University Of Tasmania

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Modelling acoustic propagation under-ice in support of AUV missions in Antarctica

posted on 2023-05-26, 21:26 authored by Alexander, P
This work identifes and investigates acoustic conditions relevant to ship based operation of Autonomous Underwater Vehicles (AUVs) under Antarctic sea ice. The principal objective of the project was to predict the detectability of acoustic status and emergency beacons used by AUVs in an Antarctic sea-ice deployment environment. The key acoustic issues identified were deployment noise, the inuence of water column and sea ice canopy properties on acoustic propagation, and the source and receiver locations. This work contributes to this endeavour in three ways: the first is the measurement of a noise profile of the Australian Antarctic Division's research and resupply vessel the Aurora Australis while parked in Antarctic sea ice; the second is an investigation of the influence of water column properties and sea ice roughness on signal propagation using acoustic modelling and simulation; and the third is the inclusion of field measured Antarctic water and ice data in acoustic models to assess variability and create detectability estimates. Experiments were carried out in the Antarctic Ocean in November 2010 and September- November 2012. The noise profile of the Aurora Australis showed the reduction in deployment noise through shutting down of the main engine which resulted in a 10 dB reduction at 10 kHz when measured below 200 m depth. The influence of a generalised sea ice canopy was assessed with multiple statistically generated simulated ice draft profiles in acoustic modelling tool BELLHOP. Initial simulation using a sound speed profile from Antarctic field trials highlighted the impact of the surface reflected path in regions where defocusing of the direct path was created by the sound speed profile. Further exploration of the Antarctic water and ice environment examined the variability of these media and found that the shape of the sound speed profile was the most significant influence for consistency of direct path propagation. Inhomogeneities in direct path propagation resulting from the characteristics of the sound speed profile led to a greater influence of the surface reflected path than in the case of a linear upward refracting sound speed profile. When modelling acoustic reflections from the underside of the ice canopy the inclusion of statistical surface roughness, obtained from AUV mounted multibeam and drill line measurements, was found to have a signifcant influence on transmission loss and range estimates. Inclusion of the field results in detectability calculations provided a method for combining noise and signal variability into a useful form for estimating safe working ranges. Graphs are presented showing detectability fields for a 10 kHz signal with a probability of detection of 0:5 and probability of false alarm of 10. A range of field measured noise and environmental variables were used to show the variability in detection field. Safe operating ranges were found to vary from 5 km to over 20 km for different ship noise and ice surface conditions. The main contributions of this work are the combination and analysis of Antarctic field measured environmental and AUV deployment conditions with an acoustic propagation modelling tool. A method is provided for estimating safe operating ranges using ice roughness statistics and highlights the importance of realistic sound speed profiles. This thesis presents recommendations for deployment parameters, frequency, receiver and transmitter depths and provides a reference for including ice in a BELLHOP ray/beam acoustic propagation model.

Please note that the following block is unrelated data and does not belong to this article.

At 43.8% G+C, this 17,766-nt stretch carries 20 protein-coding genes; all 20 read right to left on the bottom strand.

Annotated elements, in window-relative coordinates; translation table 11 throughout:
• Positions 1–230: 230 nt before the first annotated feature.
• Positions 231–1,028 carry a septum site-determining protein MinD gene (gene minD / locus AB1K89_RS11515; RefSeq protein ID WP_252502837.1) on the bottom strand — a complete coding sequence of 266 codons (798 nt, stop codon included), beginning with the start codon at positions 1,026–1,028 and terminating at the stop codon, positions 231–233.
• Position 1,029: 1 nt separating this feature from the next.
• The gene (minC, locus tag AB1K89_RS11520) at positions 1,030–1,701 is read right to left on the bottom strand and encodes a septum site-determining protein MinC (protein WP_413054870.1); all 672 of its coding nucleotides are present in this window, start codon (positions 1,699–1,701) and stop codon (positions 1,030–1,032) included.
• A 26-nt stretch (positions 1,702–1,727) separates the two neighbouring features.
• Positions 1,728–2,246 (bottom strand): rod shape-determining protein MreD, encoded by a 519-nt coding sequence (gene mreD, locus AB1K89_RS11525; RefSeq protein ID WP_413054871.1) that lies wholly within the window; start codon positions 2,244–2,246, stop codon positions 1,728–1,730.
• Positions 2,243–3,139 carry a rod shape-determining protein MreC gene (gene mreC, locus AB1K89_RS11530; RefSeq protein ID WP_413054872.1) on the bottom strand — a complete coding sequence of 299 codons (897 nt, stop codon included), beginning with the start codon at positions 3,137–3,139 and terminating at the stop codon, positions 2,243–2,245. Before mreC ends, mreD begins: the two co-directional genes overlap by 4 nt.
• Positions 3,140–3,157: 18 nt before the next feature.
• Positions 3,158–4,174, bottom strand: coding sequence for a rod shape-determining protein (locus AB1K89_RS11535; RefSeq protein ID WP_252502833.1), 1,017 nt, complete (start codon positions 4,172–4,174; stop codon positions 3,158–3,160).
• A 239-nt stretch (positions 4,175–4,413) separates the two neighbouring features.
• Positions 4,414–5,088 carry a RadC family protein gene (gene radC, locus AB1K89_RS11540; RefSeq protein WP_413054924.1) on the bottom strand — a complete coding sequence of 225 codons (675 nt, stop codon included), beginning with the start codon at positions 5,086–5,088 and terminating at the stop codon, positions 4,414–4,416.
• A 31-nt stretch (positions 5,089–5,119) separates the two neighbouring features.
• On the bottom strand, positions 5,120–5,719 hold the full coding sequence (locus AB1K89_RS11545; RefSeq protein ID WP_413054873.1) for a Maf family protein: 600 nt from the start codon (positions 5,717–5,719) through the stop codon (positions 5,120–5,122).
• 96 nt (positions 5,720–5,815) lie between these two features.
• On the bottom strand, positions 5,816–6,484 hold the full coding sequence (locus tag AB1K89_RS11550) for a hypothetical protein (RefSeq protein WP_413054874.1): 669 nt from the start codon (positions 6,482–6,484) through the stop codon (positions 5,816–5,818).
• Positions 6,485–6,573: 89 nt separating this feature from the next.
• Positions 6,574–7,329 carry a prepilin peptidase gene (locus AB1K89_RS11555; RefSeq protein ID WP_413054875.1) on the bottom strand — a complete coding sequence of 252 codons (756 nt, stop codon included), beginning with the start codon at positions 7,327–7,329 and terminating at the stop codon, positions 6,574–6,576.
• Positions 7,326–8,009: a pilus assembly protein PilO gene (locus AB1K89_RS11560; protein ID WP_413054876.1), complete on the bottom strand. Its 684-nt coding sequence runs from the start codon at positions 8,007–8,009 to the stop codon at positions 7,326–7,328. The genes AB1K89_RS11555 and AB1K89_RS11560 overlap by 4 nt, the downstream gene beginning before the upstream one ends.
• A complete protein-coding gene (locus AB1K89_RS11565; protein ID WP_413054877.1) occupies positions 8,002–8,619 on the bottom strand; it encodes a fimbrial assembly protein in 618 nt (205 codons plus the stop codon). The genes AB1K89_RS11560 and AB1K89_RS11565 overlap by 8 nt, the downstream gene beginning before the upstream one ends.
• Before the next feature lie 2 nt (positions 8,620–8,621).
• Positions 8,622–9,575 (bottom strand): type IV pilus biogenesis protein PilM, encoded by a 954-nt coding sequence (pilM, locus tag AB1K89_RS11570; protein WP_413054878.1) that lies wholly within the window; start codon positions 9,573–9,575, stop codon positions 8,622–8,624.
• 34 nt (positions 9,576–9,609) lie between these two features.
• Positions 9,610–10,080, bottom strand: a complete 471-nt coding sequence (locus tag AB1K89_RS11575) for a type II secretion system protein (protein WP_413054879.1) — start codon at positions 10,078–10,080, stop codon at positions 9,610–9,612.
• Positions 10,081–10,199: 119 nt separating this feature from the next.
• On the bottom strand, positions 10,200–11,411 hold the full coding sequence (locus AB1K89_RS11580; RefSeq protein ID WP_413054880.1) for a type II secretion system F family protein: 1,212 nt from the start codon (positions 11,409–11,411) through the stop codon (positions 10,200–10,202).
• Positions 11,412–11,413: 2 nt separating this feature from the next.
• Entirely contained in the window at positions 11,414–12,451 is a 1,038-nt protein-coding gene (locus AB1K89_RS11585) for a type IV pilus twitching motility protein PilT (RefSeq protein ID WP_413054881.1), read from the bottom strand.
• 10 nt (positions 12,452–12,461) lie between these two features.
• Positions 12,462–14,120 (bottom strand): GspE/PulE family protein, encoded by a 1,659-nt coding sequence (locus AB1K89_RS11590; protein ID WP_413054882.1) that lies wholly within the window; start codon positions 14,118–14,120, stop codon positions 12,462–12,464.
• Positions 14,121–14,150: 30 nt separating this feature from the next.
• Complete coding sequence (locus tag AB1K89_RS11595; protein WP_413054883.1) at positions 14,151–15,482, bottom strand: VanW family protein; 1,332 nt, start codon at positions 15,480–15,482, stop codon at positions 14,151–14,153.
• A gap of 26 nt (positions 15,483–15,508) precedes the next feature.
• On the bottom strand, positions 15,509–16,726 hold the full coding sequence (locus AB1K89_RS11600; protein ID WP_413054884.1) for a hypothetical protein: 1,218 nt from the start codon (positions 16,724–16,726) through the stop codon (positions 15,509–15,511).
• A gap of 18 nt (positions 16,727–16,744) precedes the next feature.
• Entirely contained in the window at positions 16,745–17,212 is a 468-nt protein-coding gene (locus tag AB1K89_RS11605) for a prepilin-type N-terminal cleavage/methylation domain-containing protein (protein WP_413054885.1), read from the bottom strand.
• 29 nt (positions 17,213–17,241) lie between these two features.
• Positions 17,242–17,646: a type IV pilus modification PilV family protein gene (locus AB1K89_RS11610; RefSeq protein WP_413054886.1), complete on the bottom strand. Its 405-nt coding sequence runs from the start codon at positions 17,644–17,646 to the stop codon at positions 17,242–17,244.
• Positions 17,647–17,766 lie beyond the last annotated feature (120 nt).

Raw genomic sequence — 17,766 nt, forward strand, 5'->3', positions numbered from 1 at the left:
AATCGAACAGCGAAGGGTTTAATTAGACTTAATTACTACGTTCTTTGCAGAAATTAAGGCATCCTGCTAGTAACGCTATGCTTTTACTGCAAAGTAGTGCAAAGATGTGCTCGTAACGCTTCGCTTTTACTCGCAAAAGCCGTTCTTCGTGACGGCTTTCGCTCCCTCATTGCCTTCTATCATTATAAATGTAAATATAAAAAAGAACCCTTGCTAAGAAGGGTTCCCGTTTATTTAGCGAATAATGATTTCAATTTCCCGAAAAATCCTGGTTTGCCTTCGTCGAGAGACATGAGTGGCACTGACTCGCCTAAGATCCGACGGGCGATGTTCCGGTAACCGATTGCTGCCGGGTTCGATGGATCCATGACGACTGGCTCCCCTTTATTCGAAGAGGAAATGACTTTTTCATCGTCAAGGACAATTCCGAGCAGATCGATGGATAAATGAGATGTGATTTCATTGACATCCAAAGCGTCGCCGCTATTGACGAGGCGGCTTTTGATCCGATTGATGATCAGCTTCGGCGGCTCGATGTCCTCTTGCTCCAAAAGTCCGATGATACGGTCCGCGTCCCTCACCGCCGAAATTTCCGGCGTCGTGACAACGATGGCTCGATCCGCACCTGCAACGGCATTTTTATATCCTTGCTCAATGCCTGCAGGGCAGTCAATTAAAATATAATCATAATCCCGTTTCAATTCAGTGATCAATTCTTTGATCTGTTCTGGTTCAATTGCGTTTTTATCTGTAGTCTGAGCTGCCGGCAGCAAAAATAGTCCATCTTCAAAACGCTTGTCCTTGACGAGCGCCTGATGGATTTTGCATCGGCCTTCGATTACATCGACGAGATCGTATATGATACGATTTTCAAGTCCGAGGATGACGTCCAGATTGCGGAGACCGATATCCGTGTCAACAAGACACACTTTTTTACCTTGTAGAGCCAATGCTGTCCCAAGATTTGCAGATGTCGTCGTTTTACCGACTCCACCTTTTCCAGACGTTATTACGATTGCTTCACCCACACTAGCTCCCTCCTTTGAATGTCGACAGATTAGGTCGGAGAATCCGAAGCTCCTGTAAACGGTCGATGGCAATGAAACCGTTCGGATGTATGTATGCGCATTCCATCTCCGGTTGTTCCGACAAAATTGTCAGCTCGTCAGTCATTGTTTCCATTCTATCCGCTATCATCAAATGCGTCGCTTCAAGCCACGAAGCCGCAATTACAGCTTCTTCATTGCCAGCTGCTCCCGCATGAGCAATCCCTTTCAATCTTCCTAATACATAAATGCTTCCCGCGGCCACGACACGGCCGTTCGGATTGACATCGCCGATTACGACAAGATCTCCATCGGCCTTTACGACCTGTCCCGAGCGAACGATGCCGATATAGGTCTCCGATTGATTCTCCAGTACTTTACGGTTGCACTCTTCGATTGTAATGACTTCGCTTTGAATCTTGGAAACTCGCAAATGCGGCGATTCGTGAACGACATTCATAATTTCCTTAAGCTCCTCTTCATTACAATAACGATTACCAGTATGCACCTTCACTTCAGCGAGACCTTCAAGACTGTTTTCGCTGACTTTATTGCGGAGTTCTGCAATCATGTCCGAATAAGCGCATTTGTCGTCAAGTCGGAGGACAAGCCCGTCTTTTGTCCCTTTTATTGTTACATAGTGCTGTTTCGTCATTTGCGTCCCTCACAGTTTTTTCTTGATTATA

Publication status

  • Unpublished

Rights statement

Copyright 2014 the Author Chapter 3 appears to be the equivalent of a post-print version of an article published as: Alexander, P., Duncan, A., Bose, N., Wilkes, D., Lewis, R., de Souza, P, 2014, Noise characterisation of the Aurora Australis while stationary in Antarctic sea ice, Ocean engineering, 82, 52-64

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